13 Jan 2012 Defensenews (AFP)
ST. PETERSBURG, Russia - A Russian ship carrying a "dangerous cargo" has sailed for Syria after a brief stopover in Cyprus, despite a pledge reportedly given to Cypriot authorities, the vessel's owner said Jan. 13.
An independent Russian military analyst separately reported that the ship was likely to dock at the Syrian port of Tartus with what media said may be up to 60 ton of ammunition supplied by the state Russian arms exporter.
The Cypriot foreign ministry said Jan. 11 the Saint Vincent-flagged cargo ship was allowed to refuel and set sail from the port of Limassol after its Russian owners agreed to change the destination from Syria.
Cyprus inspectors said the ship's documents showed Turkey as an alternative destination point.
But the vessel's St. Petersburg-based operator Westberg Ltd said the Chariot decided to keep to its original schedule after leaving the Cyprus port.
"It was classified as a dangerous cargo, but that could really mean anything. We are not responsible for knowing what was inside the crates," a source at the shipping company told AFP.
The source refused to confirm a Russian state media report saying the cargo was being shipped by the state arms export agency Rosoboronexport through a freight company called Balchart.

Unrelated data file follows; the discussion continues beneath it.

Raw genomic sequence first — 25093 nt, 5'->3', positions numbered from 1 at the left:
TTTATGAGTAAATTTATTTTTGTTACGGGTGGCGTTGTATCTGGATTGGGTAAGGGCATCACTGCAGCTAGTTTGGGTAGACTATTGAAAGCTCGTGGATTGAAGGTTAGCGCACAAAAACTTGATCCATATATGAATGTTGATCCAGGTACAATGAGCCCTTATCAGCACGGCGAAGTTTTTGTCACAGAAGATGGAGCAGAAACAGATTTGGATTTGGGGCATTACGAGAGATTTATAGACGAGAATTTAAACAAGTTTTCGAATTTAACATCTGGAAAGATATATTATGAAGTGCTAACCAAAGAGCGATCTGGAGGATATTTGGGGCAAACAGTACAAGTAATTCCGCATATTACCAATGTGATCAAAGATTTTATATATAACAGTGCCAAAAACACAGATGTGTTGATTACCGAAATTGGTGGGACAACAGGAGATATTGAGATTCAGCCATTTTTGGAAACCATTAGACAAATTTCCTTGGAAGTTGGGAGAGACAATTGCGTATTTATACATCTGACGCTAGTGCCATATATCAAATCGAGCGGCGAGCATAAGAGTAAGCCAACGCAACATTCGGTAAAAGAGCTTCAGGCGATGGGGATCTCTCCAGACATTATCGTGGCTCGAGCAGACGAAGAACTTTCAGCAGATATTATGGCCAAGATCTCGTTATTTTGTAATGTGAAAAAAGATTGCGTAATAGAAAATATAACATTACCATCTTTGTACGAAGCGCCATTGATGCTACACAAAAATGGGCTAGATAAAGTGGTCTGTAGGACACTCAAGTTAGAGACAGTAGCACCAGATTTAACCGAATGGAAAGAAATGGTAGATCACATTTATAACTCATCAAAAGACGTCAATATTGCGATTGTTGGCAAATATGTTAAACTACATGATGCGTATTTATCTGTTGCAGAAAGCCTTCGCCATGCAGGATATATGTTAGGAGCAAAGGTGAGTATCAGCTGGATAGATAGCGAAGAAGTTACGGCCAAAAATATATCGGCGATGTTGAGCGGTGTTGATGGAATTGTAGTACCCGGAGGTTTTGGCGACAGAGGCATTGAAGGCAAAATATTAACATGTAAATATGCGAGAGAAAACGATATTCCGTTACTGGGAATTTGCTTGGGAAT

Both Rosoboronexport and Balchart declined to comment when contacted by AFP.
But the respected Russian shipping analyst Mikhail Voitenko said on his Maritime Bulletin website on Jan. 12 that the Chariot had taken a direct course for the port of Tartus where Russia has a naval base.
He added that the ship's precise current location could not be determined because it had switched off its international tracking device about half way between Cyprus and Syria.
Moscow has defended Syrian strongman Bashar al-Assad against global pressure and has argued that its ongoing arms sales were permitted under international law and would continue.
A Russian military source said on Dec. 1 that Moscow had delivered supersonic cruise missiles to Syria that protect the Arab state's shoreline against a naval attack.
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